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Variety reports that Amazon has completed its purchase of the iconic movie studio MGM.  The $8.5 billion acquisition, according to the company, means that "the storied, nearly century-old studio — with more than 4,000 film titles, 17,000 TV episodes, 180 Academy Awards, and 100 Emmy Awards — will complement Prime Video and Amazon Studios’ work in delivering a diverse offering of entertainment choices to customers."

According to the story, "The completion of the transaction comes two days after the Amazon-MGM deal received clearance from the European Union’s antitrust regulator," which ruled that the deal was not anti-competitive.  However, in the US the Federal Trade Commission (FTC) has neither approved nor challenged the deal;  Amazon was able to complete it because the FTC had not challenged it before a mid-March deadline.

However, "an individual with knowledge of the matter told Variety the FTC does not formally approve transactions; it either challenges them or it doesn’t and, should the agency choose to challenge them, the FTC may do so before or after they are consummated."

Variety points out that in addition to the James Bond, Pink Panther and Rocky movie franchises, MGM’s film catalog includes “12 Angry Men,” “Basic Instinct,” “Legally Blonde,” “Moonstruck,” “Poltergeist,” “Raging Bull,” “Robocop,” “Silence of the Lambs,” “Stargate,” “Thelma & Louise,” “Tomb Raider,” “The Magnificent Seven,” “The Thomas Crown Affair” and … on the TV front, the studio has produced “Fargo,” “The Handmaid’s Tale” and “Vikings.”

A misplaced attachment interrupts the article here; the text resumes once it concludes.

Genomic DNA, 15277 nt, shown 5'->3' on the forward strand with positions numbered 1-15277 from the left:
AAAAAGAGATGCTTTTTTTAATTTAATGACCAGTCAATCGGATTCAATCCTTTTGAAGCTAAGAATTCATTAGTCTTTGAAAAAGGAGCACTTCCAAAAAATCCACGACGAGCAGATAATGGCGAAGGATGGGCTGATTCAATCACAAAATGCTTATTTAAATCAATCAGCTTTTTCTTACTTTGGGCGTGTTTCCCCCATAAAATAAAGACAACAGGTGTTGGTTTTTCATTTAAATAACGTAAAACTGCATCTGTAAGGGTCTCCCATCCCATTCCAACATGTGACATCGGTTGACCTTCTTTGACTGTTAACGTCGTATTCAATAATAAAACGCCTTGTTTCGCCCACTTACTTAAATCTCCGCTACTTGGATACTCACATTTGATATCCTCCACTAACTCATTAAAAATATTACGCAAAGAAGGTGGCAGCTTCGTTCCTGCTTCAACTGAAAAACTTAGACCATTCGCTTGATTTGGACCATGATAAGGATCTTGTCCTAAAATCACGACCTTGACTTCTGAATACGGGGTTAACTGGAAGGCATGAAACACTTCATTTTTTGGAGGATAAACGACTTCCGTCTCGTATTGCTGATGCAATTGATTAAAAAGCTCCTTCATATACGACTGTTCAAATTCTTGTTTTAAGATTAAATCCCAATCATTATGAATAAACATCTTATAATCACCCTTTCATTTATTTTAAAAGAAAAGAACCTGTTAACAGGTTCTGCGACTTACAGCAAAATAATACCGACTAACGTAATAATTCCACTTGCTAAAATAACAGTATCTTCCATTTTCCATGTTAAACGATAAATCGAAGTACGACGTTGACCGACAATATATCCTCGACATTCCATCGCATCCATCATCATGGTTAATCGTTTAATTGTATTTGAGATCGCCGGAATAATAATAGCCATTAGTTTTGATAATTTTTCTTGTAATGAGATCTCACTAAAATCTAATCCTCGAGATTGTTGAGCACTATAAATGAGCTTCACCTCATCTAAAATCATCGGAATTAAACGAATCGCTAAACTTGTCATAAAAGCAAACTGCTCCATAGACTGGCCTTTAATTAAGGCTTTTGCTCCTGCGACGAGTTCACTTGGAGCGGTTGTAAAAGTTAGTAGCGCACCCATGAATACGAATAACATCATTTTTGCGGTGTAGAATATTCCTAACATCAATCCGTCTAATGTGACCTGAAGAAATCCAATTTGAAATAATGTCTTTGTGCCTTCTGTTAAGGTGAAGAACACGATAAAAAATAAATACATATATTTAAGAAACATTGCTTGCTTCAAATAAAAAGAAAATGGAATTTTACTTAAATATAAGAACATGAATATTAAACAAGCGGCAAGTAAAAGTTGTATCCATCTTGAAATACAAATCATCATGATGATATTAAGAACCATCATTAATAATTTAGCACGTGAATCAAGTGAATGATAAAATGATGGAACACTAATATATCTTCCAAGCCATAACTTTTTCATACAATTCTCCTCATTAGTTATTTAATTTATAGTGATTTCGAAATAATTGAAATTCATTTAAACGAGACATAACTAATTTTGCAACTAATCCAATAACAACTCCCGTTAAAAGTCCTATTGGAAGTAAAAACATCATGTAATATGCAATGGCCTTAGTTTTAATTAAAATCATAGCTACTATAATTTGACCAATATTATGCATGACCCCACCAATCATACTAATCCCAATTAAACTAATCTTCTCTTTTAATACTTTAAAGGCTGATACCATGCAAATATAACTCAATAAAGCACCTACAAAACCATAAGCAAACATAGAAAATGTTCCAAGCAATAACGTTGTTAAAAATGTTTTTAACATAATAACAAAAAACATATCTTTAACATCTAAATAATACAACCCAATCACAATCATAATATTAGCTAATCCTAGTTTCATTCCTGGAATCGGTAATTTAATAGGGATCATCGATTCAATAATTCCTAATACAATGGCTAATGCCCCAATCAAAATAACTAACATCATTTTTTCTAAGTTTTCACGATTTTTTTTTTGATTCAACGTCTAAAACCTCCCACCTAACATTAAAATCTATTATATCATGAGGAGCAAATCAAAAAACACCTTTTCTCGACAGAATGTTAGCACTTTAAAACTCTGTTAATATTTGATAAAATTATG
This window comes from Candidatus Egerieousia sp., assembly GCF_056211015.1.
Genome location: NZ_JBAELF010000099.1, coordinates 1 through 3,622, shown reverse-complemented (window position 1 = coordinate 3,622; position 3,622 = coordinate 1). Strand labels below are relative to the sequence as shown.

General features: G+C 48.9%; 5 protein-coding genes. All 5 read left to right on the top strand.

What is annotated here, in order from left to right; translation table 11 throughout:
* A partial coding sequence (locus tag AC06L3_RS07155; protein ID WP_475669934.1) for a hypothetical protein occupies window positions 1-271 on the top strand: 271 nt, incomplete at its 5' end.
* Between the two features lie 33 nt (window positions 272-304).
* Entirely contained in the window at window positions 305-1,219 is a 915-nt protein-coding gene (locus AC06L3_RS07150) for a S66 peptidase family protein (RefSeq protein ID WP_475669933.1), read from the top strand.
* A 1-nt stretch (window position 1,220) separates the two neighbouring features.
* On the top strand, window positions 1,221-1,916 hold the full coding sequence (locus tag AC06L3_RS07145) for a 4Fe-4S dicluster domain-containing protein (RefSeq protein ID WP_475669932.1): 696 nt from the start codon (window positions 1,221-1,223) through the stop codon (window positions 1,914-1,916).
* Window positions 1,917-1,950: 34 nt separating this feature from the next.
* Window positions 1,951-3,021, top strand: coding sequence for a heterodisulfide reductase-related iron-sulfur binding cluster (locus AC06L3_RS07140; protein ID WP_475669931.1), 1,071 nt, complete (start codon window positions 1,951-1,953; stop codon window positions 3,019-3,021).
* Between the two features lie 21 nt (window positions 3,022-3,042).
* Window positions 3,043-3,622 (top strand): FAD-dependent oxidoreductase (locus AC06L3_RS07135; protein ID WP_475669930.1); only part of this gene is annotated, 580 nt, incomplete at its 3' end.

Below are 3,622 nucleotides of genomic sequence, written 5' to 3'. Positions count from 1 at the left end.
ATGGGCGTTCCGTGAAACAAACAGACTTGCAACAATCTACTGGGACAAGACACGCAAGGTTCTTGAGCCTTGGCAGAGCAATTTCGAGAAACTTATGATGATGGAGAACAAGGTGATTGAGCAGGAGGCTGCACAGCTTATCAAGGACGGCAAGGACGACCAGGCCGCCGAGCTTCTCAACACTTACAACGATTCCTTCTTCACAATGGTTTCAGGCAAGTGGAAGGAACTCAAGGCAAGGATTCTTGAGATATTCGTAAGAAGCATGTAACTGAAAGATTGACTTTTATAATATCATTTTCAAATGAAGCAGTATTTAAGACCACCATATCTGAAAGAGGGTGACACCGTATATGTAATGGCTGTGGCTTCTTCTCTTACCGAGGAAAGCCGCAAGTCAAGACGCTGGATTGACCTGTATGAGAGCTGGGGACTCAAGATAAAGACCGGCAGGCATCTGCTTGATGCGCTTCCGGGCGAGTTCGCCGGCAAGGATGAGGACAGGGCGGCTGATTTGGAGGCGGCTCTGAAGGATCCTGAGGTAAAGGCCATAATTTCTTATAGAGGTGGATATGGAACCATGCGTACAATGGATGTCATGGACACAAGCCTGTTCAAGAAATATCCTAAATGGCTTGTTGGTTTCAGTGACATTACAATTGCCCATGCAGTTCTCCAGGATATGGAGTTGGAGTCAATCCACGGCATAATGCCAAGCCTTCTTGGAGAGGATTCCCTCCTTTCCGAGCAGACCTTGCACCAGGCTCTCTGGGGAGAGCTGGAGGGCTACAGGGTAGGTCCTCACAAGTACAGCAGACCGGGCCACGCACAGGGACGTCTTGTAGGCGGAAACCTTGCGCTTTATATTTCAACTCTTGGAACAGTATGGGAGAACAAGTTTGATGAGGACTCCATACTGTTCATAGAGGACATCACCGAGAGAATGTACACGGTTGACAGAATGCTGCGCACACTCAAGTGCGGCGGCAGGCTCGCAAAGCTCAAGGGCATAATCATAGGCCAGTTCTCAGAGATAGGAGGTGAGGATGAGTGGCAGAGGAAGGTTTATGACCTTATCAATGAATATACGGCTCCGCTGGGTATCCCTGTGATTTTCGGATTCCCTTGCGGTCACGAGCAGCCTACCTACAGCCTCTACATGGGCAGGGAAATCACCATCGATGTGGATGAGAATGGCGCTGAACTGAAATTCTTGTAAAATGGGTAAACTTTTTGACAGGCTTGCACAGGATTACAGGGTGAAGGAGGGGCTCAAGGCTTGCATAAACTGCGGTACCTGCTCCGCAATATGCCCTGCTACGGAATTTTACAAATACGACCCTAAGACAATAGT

The Variety story points out that "analysts believe that it is Bond that drove Amazon’s acquisition. The spy series continues to be popular and there’s the potential that it could be built out to include shows and other spinoffs."  However, "Barbara Broccoli and Michael G. Wilson, the producing team behind the James Bond series, have creative control over the movies and have made it clear that future 007 films will debut in cinemas."  If Amazon wants to build out the franchise "to include shows and other spinoffs … those would require the sign-off of Broccoli and Wilson," who have shown little interest in doing so.